Well, Gmail has a "per message" tag built in that looks like an image of a star. I highly doubt that the star-icon would help you much, since you seem to want to apply different tags to specific messages in the same conversation. However, it highlights the fact that "per message" functionality is already currently available and a well-worded e-mail to Gmail Customer Service might trigger them to add a requirement that blurs the line between stars and tags.

In fact, I think it would be cool if I could "tag" with icons. I *typically* configure different colors schemes for my tags (red = important, blue = friends, grey = bill-pay mail, etc...) so that I can VISUALLY identify my conversations without actually reading the tags. Adding little "icons" would (I think) greatly increase my ability to visually parse a page of many different types of tagged messages.

Re:But not conversation disabling... (3, Informative)

physman_wiu (933339) | more than 6 years ago | (#23700235)

Go to this page and suggest turning off conversations as a new feature. A lot of people have been saying the same thing. Right now there is no way to disable it, but if enough people suggest that they add the option to disable it, it might make it in the next upgrade. https://services.google.com/inquiry/gmail_suggest/ [google.com]

Re:But not conversation disabling... (1)

Archimonde (668883) | more than 6 years ago | (#23700259)

Maybe I'm mistaken, but you can create a filter to automatically delete every mail you get (or still have) by its subject.

As you get spam by the same subject that should be no problem at all.

Re:But not conversation disabling... (0)

Anonymous Coward | more than 6 years ago | (#23700471)

Um... block their address / have it go to your spam filter maybe ya?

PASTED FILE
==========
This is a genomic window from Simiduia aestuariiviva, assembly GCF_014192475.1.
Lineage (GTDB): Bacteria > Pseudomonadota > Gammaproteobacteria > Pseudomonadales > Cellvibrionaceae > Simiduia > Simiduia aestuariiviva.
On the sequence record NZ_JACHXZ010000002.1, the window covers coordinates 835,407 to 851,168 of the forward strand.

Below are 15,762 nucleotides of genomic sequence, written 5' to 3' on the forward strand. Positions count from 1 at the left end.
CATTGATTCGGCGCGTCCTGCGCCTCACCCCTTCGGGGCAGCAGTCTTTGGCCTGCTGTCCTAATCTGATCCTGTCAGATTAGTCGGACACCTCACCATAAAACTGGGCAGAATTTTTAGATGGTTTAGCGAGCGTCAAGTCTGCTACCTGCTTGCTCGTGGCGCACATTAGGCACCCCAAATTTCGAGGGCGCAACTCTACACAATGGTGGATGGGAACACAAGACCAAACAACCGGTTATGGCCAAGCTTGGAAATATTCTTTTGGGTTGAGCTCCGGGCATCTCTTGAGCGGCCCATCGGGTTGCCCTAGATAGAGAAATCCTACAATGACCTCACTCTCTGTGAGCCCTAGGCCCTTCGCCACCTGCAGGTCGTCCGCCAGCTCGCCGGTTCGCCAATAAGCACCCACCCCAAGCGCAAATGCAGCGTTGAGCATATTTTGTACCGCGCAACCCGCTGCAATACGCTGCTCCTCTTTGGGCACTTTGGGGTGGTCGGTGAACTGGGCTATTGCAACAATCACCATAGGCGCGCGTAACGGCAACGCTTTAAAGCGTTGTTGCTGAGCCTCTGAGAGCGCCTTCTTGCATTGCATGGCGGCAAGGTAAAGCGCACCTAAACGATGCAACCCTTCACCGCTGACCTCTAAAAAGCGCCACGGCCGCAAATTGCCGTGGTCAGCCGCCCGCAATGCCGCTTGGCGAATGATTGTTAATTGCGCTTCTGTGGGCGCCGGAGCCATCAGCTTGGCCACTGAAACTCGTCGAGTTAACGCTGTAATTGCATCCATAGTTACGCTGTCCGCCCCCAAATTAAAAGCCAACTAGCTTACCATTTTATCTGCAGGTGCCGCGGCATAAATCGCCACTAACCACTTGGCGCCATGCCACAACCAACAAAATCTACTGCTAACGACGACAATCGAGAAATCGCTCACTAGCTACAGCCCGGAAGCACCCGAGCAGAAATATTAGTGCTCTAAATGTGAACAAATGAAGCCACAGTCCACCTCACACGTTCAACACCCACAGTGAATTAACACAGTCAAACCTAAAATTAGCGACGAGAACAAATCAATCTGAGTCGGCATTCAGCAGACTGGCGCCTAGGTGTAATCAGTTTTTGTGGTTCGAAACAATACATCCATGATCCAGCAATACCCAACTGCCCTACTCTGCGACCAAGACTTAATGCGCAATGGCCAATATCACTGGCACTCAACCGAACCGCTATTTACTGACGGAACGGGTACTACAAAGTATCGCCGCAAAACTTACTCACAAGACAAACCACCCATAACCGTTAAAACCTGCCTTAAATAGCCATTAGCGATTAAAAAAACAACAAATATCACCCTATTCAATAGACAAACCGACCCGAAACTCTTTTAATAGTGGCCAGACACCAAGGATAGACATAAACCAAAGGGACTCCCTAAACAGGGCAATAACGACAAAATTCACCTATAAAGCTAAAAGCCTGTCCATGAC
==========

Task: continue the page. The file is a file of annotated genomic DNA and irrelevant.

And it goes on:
Re:But not conversation disabling... (1)

Phroggy (441) | more than 6 years ago | (#23700583)

You misunderstood - the messages are not spam, they're legitimate messages from an automated system. GMail groups them together because they have identical subject lines; the user wants to manage them individually.

Re:But not conversation disabling... (1)

jwpeterson (1299277) | more than 6 years ago | (#23700607)

You can "mute" a conversation by selecting it and hitting 'm'. It shouldn't show up any more in your Inbox.

Re:But not conversation disabling... (1)

jbailey999 (146222) | more than 6 years ago | (#23700643)

As a guess, most people don't use automated emails. I solved the problem by doing an email->rss for things that weren't urgent.

Urgent things get dealt with right away, so they don't wind up bunching up in a conversation (I delete them rather than archiving them).

obDisclosure: I'm a Google employee, but not in the gmail group.

Re:But not conversation disabling... (-1, Flamebait)

Anonymous Coward | more than 6 years ago | (#23700757)

Well don't fucking use it then you moaning cunt.

No-one is forcing you.

Re:But not conversation disabling... (0)

Anonymous Coward | more than 6 years ago | (#23701115)

You need to mute the thread :

http://mail.google.com/support/bin/answer.py?hl=en&answer=47787

I doubt Google is just doing what it wants (2, Informative)

ilikepi314 (1217898) | more than 6 years ago | (#23702377)

If memory serves me back to a few years ago when I signed up for Gmail (back when it was invite only! haha. the good ol' days), the sign-up page had in big font something like "We do email differently!". So I'm not sure its fair to say they assume things too much and do what they want; from the beginning, they advertised the conversational email as a major feature that they were experimenting with (along with tagging and archiving instead of simply creating folders). Thus, you could fairly safely say that anyone that signed up for it was interested in the new interface. If you buy lots of cherry cola from a soft drink company, they're going to believe people like cherry cola and probably produce more. Same idea, at least to me, and I don't see how that's a wrong assumption to make.